Resident Evil Netflix Series: Why it really doesn’t matter that Wesker is black

Resident Evil Wesker Lance Reddick Feature

Oh boy, I am sat here about to put pen to paper debating with myself as to whether this can of worms is worth opening, but let’s do it. Earlier today, Netflix announced that Lance Reddick has been cast as the main villain of the upcoming Resident Evil live-action series, Albert Wesker.

While this article may open a can of worms, this new casting announcement certainly has. Since it was announced I have seen far more arguments than I care to count between people claiming that Netflix is ruining the character and the lore, and others saying it isn’t a big deal or that it doesn’t affect the character of Wesker in any way, I can see and understand both sides of the argument.

Credit: Capcom

It is also worth noting that anything in this article is not meant to cause offence and I will do my best to not do so, this is just an analysis on Resident Evil as a series, Wesker as a character, and the casting of Lance Reddick.

Taking the racists that flood the comments section out of the equation, because F those people, there is still valid arguments to be made on both sides. But, it really isn’t that big of a deal who is cast in the role when it comes to ethnicity.

Resident Evil’s Cast Has Always Been Largely White, Why?

The main cast of Resident Evil has always been predominantly white, Chris, Jill, Leon, Claire, Barry, Wesker etc are all white people and who we, as fans, have grown to know and love as characters. Throughout the series, there have only been a handful of non-white characters in the series, such as Marvin and Sheva.

To try and figure out the reason, I have been Googling to figure out why black people and other ethnic minorities have consistently been under-represented in the Resident Evil series.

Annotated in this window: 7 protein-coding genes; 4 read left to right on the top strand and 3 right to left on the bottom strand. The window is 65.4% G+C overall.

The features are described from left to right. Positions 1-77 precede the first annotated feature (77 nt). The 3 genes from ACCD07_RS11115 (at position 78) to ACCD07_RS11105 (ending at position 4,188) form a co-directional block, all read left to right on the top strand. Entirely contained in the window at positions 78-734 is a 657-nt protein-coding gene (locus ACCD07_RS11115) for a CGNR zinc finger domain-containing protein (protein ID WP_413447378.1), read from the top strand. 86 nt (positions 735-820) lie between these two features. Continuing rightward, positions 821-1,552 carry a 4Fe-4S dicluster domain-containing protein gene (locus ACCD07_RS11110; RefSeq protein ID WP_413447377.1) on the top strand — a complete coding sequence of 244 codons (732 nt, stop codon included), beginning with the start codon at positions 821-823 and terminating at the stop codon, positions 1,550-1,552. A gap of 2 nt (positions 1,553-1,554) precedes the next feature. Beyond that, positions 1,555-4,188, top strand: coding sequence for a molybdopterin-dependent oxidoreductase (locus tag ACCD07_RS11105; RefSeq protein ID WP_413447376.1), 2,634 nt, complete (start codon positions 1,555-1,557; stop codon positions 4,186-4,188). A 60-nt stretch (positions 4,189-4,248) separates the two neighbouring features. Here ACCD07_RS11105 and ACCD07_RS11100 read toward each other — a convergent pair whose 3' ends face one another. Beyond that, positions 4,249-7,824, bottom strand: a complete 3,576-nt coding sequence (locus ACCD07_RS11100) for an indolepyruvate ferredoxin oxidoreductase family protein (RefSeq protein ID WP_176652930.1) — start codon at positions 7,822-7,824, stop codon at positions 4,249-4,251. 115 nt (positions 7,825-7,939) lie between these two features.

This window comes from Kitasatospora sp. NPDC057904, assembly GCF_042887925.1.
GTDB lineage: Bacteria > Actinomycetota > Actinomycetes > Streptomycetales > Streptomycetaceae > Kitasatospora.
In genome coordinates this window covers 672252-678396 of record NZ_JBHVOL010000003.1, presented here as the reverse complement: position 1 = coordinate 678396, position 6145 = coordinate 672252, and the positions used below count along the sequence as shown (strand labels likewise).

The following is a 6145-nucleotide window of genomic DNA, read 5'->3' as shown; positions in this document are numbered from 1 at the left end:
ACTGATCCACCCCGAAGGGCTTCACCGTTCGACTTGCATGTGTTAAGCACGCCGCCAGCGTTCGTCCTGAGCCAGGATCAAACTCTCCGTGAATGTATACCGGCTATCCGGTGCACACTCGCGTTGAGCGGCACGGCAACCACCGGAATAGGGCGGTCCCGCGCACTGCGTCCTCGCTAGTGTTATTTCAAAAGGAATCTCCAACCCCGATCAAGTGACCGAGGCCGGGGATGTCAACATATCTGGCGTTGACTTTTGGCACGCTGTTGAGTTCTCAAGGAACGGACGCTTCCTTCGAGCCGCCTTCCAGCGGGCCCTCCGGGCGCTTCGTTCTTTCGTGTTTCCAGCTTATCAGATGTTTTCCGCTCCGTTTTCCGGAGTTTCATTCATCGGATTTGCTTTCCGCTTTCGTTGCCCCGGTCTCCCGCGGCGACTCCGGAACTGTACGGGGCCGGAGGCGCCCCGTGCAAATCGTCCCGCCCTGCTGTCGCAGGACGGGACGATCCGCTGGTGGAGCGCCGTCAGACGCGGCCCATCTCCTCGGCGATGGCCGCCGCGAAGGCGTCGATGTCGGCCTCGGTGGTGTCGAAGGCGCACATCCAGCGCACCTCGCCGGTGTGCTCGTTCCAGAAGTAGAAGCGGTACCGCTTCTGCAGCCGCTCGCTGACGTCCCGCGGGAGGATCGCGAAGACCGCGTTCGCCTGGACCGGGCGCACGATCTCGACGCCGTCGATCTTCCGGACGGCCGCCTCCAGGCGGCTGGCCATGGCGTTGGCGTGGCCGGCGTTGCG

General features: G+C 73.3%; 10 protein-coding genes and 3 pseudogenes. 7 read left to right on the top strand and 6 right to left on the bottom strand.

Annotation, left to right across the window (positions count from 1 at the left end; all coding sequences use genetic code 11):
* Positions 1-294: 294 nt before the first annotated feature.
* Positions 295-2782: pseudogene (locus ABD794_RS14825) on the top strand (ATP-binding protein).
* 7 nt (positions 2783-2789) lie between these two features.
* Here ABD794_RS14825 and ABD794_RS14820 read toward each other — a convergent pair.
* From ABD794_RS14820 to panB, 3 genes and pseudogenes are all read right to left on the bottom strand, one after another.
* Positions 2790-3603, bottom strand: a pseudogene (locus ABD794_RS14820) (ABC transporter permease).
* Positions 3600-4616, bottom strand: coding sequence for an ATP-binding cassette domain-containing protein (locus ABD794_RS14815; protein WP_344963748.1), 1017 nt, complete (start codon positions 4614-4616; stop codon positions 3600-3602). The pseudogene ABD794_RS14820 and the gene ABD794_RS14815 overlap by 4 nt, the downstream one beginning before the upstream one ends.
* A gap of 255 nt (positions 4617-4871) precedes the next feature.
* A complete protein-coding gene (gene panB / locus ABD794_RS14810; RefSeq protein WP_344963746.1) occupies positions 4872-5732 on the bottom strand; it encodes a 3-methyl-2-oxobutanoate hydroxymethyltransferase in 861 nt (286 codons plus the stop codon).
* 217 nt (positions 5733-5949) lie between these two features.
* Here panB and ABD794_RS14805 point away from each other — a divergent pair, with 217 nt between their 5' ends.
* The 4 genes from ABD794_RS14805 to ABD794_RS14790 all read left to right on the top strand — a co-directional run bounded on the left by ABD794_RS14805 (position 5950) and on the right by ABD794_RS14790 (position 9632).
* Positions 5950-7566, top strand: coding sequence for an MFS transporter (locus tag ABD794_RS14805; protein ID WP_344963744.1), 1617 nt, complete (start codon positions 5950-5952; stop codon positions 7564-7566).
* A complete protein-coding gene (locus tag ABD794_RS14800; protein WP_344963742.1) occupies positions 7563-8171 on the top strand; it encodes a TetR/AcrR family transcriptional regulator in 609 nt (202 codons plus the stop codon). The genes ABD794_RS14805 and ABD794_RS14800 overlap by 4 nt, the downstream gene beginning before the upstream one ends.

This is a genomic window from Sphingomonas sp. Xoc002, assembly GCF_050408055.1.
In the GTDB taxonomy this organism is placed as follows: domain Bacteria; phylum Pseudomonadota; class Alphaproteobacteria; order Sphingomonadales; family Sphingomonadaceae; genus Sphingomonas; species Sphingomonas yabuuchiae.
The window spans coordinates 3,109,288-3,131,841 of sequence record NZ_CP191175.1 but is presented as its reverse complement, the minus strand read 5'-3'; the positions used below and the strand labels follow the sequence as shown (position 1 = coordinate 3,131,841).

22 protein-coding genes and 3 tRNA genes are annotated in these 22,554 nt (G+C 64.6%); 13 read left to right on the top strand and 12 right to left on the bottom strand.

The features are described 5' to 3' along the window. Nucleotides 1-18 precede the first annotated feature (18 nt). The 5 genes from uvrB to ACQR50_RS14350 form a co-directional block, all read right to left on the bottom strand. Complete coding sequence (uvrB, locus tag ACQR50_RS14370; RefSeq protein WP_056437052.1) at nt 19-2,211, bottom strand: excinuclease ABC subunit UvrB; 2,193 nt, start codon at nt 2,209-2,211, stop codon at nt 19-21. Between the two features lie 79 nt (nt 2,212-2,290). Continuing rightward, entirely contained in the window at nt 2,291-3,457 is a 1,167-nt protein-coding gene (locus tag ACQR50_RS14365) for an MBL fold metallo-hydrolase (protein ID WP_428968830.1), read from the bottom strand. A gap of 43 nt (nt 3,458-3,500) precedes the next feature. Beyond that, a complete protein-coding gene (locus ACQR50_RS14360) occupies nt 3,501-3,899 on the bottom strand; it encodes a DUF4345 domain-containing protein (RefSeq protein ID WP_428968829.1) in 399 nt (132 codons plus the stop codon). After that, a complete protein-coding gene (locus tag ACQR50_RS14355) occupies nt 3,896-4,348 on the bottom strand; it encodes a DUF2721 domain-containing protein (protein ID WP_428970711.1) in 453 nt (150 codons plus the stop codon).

Resident Evil 2 Remake Leon Kendo
Credit: Capcom

The original Resident Evil games were set in Raccoon City, a small Midwestern town in the United States. Being British I have no experience with life in that part of the United States, but looking at Statistical Alas, in the Midwest there are approximately 51.8 million white people or 76.6% of the population. This would put the population at just over a 3:1 ratio of white people to non-white people. In parts, this could explain why the majority of the Raccoon City Police Department are white, however, some non-white police officers are present such as Marvin. ST.A.R.S also had a Hispanic member, Enrico, who was killed by Wesker during the events of Resident Evil 1.

Now, I don’t know how much research Capcom put into this and whether it was an active design choice when designing the characters in the game, but it is a possibility and at least worth considering.

READ MORE: Should you play the classic Resident Evil games?

Once again, I’m not putting words or thoughts into the creators of Resident Evil, these are just observations and findings from my own research. I have always heard that “Japanese people love white people”, I have never been to Japan and my experience with Japanese people is limited so I have no ability to verify this claim, so I once again took to Google. I found an interesting article from Hiroshi Wagatsuma that was published in 1967 titled “The Social Perception of Skin Color in Japan”.